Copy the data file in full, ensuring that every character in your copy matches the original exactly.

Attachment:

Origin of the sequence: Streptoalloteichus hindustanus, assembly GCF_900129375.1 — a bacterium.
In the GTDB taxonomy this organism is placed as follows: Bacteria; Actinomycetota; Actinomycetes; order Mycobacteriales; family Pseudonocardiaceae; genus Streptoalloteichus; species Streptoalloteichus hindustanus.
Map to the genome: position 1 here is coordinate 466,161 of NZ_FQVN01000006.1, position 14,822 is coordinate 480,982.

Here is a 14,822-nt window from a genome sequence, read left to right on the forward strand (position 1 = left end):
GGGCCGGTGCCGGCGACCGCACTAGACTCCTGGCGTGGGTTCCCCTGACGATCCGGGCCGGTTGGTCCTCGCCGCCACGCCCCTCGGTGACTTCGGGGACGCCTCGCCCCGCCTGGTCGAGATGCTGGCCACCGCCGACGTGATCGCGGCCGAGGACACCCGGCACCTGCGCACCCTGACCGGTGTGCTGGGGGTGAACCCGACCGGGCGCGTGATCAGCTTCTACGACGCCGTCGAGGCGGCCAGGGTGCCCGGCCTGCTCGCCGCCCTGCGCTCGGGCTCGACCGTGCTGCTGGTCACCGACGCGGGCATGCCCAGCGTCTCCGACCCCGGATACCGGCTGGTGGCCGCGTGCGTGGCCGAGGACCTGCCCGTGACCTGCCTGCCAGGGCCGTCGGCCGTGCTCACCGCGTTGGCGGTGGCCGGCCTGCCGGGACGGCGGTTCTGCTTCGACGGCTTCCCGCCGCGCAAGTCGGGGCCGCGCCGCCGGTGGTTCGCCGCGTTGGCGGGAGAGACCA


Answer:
Origin of the sequence: Streptoalloteichus hindustanus, assembly GCF_900129375.1 — a bacterium.
In the GTDB taxonomy this organism is placed as follows: Bacteria; Actinomycetota; Actinomycetes; order Mycobacteriales; family Pseudonocardiaceae; genus Streptoalloteichus; species Streptoalloteichus hindustanus.
Map to the genome: position 1 here is coordinate 466,161 of NZ_FQVN01000006.1, position 14,822 is coordinate 480,982.

Here is a 14,822-nt window from a genome sequence, read left to right on the forward strand (position 1 = left end):
GGGCCGGTGCCGGCGACCGCACTAGACTCCTGGCGTGGGTTCCCCTGACGATCCGGGCCGGTTGGTCCTCGCCGCCACGCCCCTCGGTGACTTCGGGGACGCCTCGCCCCGCCTGGTCGAGATGCTGGCCACCGCCGACGTGATCGCGGCCGAGGACACCCGGCACCTGCGCACCCTGACCGGTGTGCTGGGGGTGAACCCGACCGGGCGCGTGATCAGCTTCTACGACGCCGTCGAGGCGGCCAGGGTGCCCGGCCTGCTCGCCGCCCTGCGCTCGGGCTCGACCGTGCTGCTGGTCACCGACGCGGGCATGCCCAGCGTCTCCGACCCCGGATACCGGCTGGTGGCCGCGTGCGTGGCCGAGGACCTGCCCGTGACCTGCCTGCCAGGGCCGTCGGCCGTGCTCACCGCGTTGGCGGTGGCCGGCCTGCCGGGACGGCGGTTCTGCTTCGACGGCTTCCCGCCGCGCAAGTCGGGGCCGCGCCGCCGGTGGTTCGCCGCGTTGGCGGGAGAGACCA